Image: Nariece Sanderson
[Nariece Sanderson | Contributing Writer]
The 1975 just seem like one of those bands; one of those bands that you don’t expect to grab your attention. One of those bands that look as if they could be all talk and no show. Thankfully they aren’t. Their catchy synth-infused pop-rock has opened up a wide net in which they have managed to catch an abundance of fans. The queue outside the Cambridge Corn Exchange came as no surprise. Having played on some major festival stages, the Corn Exchange was destined to be busy for The 1975.
After the support of Ratboy (a scruffy young version of Jamie T), the audience are left lit by house lights. Distortion fills the PA, building up in volume over minutes and minutes. Anticipation builds until ear-shredding screams suddenly fill the room. It’s evident that The 1975 have hit the stage.
The band appears to have climbed to new heights musically. Years of weaker filmed performances echoing in the mind of many, it is clear that The 1975 have been working on their craft. The band jumps straight into the eighties-tastic ‘Love Me’, setting the venue alight with groove and style. Matty Healy’s vocal performance reveals that some training and time can really raise old standards as he struts around the stage. As performers, the band ebb with cool vibes and quirky pizazz. The show’s lighting really sets the tone for each track, constantly altering the mood of the show. As the band flow through some old tracks as well as new, the atmosphere fluctuates from serene and calm to bouncing and vibrant. Healy stops the dance moves briefly, taking time out of the set to thank the fans, and requests a phone-free tune to truly experience the moment. Later, hits such as ‘Girls’ and ‘Chocolate’ really get the crowd moving. However, it’s the final song, ‘Sex’ that sets the audience off into euphoria.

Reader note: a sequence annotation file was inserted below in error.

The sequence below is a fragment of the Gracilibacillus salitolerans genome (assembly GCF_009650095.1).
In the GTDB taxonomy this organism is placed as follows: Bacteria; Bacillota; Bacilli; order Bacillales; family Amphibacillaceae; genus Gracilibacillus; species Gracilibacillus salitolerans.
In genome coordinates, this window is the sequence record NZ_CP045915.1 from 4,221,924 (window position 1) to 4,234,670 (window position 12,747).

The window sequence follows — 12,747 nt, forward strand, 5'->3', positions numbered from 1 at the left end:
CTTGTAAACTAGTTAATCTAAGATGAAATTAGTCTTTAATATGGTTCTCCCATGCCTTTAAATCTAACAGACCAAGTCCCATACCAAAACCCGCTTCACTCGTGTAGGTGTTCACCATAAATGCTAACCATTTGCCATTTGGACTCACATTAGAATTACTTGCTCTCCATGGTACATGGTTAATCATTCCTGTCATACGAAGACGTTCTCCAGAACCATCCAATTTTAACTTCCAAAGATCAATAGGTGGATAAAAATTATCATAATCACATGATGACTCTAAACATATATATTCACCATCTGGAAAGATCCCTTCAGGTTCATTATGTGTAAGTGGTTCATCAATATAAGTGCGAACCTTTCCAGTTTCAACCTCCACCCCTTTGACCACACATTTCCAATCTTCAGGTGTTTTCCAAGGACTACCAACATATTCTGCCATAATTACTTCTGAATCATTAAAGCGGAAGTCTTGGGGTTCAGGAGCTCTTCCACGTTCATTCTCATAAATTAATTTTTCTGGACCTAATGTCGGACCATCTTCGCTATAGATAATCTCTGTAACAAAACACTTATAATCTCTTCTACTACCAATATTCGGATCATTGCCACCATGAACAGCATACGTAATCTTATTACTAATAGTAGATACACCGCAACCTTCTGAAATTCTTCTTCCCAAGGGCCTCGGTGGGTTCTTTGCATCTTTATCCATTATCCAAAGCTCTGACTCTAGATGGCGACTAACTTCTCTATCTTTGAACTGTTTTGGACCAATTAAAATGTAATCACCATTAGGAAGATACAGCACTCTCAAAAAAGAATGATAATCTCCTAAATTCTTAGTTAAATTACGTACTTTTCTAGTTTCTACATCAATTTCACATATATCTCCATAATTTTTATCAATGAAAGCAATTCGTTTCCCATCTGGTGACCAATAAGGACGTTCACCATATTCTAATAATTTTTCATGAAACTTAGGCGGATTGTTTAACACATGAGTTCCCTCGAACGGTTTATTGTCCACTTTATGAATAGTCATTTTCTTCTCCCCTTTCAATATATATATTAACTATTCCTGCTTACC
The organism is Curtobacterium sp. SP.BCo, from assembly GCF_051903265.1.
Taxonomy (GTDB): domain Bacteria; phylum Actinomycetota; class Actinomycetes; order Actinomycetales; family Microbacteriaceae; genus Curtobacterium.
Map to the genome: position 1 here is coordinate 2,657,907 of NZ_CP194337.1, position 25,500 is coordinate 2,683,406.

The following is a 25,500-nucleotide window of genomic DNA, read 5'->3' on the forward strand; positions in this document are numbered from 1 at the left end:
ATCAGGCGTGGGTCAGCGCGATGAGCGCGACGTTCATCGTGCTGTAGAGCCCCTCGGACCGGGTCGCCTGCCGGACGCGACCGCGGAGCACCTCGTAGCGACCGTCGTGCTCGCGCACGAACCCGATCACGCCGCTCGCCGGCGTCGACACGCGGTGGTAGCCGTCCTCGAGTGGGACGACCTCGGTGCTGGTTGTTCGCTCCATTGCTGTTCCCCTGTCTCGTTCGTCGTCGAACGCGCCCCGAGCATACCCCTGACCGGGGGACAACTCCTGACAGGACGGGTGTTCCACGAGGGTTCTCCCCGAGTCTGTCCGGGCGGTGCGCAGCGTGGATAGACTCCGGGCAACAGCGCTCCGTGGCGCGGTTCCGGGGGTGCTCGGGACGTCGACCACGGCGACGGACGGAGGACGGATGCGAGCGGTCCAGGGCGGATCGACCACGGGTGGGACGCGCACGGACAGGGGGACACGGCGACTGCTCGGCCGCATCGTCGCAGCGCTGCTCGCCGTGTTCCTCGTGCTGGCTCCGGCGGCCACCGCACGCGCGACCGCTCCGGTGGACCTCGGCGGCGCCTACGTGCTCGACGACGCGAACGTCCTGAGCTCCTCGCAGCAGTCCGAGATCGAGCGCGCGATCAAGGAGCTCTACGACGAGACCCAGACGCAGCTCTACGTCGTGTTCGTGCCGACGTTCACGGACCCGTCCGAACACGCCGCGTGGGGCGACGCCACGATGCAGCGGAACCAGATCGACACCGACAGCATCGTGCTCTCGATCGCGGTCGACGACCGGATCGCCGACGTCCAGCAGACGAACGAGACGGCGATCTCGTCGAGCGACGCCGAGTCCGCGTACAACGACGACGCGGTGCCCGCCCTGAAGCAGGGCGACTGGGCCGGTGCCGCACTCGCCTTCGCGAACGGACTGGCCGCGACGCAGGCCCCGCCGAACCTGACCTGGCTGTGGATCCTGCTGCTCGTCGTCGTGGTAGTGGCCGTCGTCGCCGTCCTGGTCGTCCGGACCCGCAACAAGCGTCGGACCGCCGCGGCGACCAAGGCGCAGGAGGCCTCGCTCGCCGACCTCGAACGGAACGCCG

It becomes clear that this band is one of the most innovative of recent years, stirring up their alternative style with some incredibly catchy tunes. Whatever The 1975 have been up to has triggered an evolution of performance. Tighter, faster, and much funkier, it seems that this new beast will soon be taking the music industry by storm.
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